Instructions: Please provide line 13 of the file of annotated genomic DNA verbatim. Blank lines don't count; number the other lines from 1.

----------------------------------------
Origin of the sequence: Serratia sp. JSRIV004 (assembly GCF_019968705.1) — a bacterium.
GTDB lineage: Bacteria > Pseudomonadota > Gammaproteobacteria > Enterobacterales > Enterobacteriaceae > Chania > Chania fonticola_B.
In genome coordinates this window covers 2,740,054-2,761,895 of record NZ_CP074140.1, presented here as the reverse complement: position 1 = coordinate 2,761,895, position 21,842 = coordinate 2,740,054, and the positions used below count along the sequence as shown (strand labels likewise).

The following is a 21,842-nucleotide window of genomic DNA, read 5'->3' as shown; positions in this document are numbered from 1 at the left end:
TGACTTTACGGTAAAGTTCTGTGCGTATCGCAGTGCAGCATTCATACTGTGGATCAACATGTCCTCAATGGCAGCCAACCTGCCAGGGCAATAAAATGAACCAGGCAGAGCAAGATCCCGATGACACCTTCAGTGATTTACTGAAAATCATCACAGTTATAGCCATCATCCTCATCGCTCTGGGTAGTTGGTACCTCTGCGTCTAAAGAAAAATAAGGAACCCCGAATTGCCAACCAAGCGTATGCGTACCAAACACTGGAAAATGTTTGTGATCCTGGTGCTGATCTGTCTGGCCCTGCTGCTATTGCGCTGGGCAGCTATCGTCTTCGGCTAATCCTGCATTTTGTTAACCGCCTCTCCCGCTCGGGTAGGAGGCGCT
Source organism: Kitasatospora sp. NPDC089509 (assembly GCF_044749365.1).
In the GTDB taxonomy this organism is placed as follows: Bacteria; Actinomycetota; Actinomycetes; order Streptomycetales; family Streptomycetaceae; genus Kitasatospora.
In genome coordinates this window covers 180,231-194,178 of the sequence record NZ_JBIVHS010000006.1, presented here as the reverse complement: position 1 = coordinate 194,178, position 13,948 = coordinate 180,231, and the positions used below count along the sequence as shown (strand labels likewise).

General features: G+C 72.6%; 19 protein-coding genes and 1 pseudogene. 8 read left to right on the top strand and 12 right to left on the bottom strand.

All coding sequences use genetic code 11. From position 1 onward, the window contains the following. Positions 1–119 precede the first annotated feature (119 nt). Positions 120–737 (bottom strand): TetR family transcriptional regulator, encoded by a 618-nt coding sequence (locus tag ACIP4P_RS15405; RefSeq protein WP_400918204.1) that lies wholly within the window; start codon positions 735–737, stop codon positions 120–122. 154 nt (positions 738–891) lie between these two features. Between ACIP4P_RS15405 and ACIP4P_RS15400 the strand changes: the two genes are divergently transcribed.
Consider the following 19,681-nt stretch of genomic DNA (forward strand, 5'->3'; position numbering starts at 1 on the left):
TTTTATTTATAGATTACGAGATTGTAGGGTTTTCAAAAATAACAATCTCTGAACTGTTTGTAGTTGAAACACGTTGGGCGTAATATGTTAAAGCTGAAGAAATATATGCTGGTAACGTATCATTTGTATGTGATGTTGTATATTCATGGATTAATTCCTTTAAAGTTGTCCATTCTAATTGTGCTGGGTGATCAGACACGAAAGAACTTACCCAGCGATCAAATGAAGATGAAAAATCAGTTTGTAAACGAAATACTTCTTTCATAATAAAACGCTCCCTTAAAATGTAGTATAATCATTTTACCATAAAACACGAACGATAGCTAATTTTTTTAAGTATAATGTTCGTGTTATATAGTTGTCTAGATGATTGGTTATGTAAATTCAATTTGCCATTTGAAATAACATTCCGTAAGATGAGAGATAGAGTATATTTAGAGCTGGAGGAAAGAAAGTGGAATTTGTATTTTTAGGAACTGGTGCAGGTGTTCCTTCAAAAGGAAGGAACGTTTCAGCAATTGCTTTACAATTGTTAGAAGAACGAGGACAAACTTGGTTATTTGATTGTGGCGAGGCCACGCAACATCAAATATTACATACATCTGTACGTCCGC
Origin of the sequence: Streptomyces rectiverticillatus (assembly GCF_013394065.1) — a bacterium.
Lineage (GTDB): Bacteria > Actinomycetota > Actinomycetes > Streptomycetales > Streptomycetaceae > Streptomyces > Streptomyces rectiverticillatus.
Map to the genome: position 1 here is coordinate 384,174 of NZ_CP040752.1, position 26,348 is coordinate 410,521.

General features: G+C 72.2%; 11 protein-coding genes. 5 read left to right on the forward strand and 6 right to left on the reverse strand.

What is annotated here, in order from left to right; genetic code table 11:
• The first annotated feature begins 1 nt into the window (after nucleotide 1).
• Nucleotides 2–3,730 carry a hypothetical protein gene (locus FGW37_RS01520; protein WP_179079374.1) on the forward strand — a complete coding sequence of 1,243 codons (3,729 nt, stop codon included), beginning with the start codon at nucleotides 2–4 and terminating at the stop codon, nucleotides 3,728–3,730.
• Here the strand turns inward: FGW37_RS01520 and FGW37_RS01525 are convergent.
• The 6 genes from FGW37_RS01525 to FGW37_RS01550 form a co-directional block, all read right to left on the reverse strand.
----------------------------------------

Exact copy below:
Origin of the sequence: Streptomyces rectiverticillatus (assembly GCF_013394065.1) — a bacterium.